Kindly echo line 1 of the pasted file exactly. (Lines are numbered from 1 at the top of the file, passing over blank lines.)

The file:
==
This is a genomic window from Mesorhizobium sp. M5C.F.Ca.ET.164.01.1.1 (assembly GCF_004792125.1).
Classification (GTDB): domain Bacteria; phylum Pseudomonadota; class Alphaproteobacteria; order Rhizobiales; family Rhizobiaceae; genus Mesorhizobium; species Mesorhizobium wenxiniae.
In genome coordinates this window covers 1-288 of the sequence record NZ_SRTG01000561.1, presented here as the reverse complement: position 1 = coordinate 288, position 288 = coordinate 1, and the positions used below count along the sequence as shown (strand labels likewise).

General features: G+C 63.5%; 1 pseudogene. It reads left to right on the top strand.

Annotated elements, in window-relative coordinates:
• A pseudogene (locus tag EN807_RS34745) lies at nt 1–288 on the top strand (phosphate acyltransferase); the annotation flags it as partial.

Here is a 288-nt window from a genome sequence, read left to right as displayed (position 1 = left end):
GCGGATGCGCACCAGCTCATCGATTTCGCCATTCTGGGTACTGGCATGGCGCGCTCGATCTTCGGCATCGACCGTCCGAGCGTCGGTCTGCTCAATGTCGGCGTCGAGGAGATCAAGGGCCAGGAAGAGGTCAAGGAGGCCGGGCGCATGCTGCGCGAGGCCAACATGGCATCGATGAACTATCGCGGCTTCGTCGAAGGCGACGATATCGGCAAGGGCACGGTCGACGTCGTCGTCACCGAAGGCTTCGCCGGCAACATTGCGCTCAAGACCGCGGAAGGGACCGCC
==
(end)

This is a genomic window from Mesorhizobium sp. M5C.F.Ca.ET.164.01.1.1 (assembly GCF_004792125.1).